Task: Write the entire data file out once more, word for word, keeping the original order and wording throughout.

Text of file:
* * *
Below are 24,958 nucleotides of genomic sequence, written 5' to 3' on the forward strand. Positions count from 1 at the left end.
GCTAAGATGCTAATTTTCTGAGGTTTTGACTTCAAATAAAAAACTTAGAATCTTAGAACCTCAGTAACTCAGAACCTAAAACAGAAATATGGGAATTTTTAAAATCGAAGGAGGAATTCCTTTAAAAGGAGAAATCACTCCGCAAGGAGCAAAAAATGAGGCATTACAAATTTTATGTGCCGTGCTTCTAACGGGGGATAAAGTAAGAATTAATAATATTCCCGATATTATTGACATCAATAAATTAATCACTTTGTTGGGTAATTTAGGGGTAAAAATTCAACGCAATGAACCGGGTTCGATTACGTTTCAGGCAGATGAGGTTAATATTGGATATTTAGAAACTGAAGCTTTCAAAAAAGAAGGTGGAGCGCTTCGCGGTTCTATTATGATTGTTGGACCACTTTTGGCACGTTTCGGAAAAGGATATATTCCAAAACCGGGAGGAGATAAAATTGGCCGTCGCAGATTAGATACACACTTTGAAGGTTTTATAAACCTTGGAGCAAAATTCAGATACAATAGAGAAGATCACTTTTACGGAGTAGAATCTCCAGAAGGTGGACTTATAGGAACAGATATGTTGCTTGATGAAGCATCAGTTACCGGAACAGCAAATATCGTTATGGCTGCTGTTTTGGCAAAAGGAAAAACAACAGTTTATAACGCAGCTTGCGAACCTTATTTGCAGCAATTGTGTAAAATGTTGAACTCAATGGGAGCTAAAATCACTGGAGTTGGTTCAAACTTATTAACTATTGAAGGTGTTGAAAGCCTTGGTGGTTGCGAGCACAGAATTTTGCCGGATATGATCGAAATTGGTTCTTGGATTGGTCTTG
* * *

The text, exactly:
Below are 24,958 nucleotides of genomic sequence, written 5' to 3' on the forward strand. Positions count from 1 at the left end.
GCTAAGATGCTAATTTTCTGAGGTTTTGACTTCAAATAAAAAACTTAGAATCTTAGAACCTCAGTAACTCAGAACCTAAAACAGAAATATGGGAATTTTTAAAATCGAAGGAGGAATTCCTTTAAAAGGAGAAATCACTCCGCAAGGAGCAAAAAATGAGGCATTACAAATTTTATGTGCCGTGCTTCTAACGGGGGATAAAGTAAGAATTAATAATATTCCCGATATTATTGACATCAATAAATTAATCACTTTGTTGGGTAATTTAGGGGTAAAAATTCAACGCAATGAACCGGGTTCGATTACGTTTCAGGCAGATGAGGTTAATATTGGATATTTAGAAACTGAAGCTTTCAAAAAAGAAGGTGGAGCGCTTCGCGGTTCTATTATGATTGTTGGACCACTTTTGGCACGTTTCGGAAAAGGATATATTCCAAAACCGGGAGGAGATAAAATTGGCCGTCGCAGATTAGATACACACTTTGAAGGTTTTATAAACCTTGGAGCAAAATTCAGATACAATAGAGAAGATCACTTTTACGGAGTAGAATCTCCAGAAGGTGGACTTATAGGAACAGATATGTTGCTTGATGAAGCATCAGTTACCGGAACAGCAAATATCGTTATGGCTGCTGTTTTGGCAAAAGGAAAAACAACAGTTTATAACGCAGCTTGCGAACCTTATTTGCAGCAATTGTGTAAAATGTTGAACTCAATGGGAGCTAAAATCACTGGAGTTGGTTCAAACTTATTAACTATTGAAGGTGTTGAAAGCCTTGGTGGTTGCGAGCACAGAATTTTGCCGGATATGATCGAAATTGGTTCTTGGATTGGTCTTG